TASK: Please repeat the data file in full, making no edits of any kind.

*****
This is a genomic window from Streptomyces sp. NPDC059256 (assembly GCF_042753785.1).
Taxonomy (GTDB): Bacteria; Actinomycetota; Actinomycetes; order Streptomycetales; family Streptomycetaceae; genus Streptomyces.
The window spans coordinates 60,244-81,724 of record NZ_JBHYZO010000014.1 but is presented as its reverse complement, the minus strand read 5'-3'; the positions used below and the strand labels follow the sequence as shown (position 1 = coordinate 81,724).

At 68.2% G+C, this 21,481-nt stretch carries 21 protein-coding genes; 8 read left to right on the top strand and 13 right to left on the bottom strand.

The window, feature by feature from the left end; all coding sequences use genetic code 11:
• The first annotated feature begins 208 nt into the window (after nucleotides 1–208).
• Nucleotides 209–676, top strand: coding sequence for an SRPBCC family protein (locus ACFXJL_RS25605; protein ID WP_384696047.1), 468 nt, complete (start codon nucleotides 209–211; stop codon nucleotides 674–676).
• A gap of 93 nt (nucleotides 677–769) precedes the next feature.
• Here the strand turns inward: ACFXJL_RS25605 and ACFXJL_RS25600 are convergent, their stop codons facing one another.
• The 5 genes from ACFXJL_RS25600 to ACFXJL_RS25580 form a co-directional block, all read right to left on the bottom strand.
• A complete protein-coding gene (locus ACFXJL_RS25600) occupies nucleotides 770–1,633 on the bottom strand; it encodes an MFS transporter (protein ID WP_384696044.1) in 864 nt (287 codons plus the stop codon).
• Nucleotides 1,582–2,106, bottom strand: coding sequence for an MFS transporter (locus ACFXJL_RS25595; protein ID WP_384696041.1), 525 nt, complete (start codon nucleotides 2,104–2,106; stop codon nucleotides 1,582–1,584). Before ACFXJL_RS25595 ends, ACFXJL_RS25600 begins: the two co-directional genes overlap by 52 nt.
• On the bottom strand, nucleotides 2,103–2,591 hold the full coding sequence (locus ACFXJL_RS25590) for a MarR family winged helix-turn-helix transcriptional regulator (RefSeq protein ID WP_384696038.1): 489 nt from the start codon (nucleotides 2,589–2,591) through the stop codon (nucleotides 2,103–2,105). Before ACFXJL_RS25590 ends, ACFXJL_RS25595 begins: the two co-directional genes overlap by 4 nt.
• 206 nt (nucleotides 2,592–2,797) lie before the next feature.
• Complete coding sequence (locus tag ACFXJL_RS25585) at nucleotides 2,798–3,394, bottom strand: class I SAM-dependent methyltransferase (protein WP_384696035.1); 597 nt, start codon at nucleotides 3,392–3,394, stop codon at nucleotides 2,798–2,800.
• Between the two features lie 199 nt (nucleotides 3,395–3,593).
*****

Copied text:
This is a genomic window from Streptomyces sp. NPDC059256 (assembly GCF_042753785.1).
Taxonomy (GTDB): Bacteria; Actinomycetota; Actinomycetes; order Streptomycetales; family Streptomycetaceae; genus Streptomyces.
The window spans coordinates 60,244-81,724 of record NZ_JBHYZO010000014.1 but is presented as its reverse complement, the minus strand read 5'-3'; the positions used below and the strand labels follow the sequence as shown (position 1 = coordinate 81,724).

At 68.2% G+C, this 21,481-nt stretch carries 21 protein-coding genes; 8 read left to right on the top strand and 13 right to left on the bottom strand.

The window, feature by feature from the left end; all coding sequences use genetic code 11:
• The first annotated feature begins 208 nt into the window (after nucleotides 1–208).
• Nucleotides 209–676, top strand: coding sequence for an SRPBCC family protein (locus ACFXJL_RS25605; protein ID WP_384696047.1), 468 nt, complete (start codon nucleotides 209–211; stop codon nucleotides 674–676).
• A gap of 93 nt (nucleotides 677–769) precedes the next feature.
• Here the strand turns inward: ACFXJL_RS25605 and ACFXJL_RS25600 are convergent, their stop codons facing one another.
• The 5 genes from ACFXJL_RS25600 to ACFXJL_RS25580 form a co-directional block, all read right to left on the bottom strand.
• A complete protein-coding gene (locus ACFXJL_RS25600) occupies nucleotides 770–1,633 on the bottom strand; it encodes an MFS transporter (protein ID WP_384696044.1) in 864 nt (287 codons plus the stop codon).
• Nucleotides 1,582–2,106, bottom strand: coding sequence for an MFS transporter (locus ACFXJL_RS25595; protein ID WP_384696041.1), 525 nt, complete (start codon nucleotides 2,104–2,106; stop codon nucleotides 1,582–1,584). Before ACFXJL_RS25595 ends, ACFXJL_RS25600 begins: the two co-directional genes overlap by 52 nt.
• On the bottom strand, nucleotides 2,103–2,591 hold the full coding sequence (locus ACFXJL_RS25590) for a MarR family winged helix-turn-helix transcriptional regulator (RefSeq protein ID WP_384696038.1): 489 nt from the start codon (nucleotides 2,589–2,591) through the stop codon (nucleotides 2,103–2,105). Before ACFXJL_RS25590 ends, ACFXJL_RS25595 begins: the two co-directional genes overlap by 4 nt.
• 206 nt (nucleotides 2,592–2,797) lie before the next feature.
• Complete coding sequence (locus tag ACFXJL_RS25585) at nucleotides 2,798–3,394, bottom strand: class I SAM-dependent methyltransferase (protein WP_384696035.1); 597 nt, start codon at nucleotides 3,392–3,394, stop codon at nucleotides 2,798–2,800.
• Between the two features lie 199 nt (nucleotides 3,395–3,593).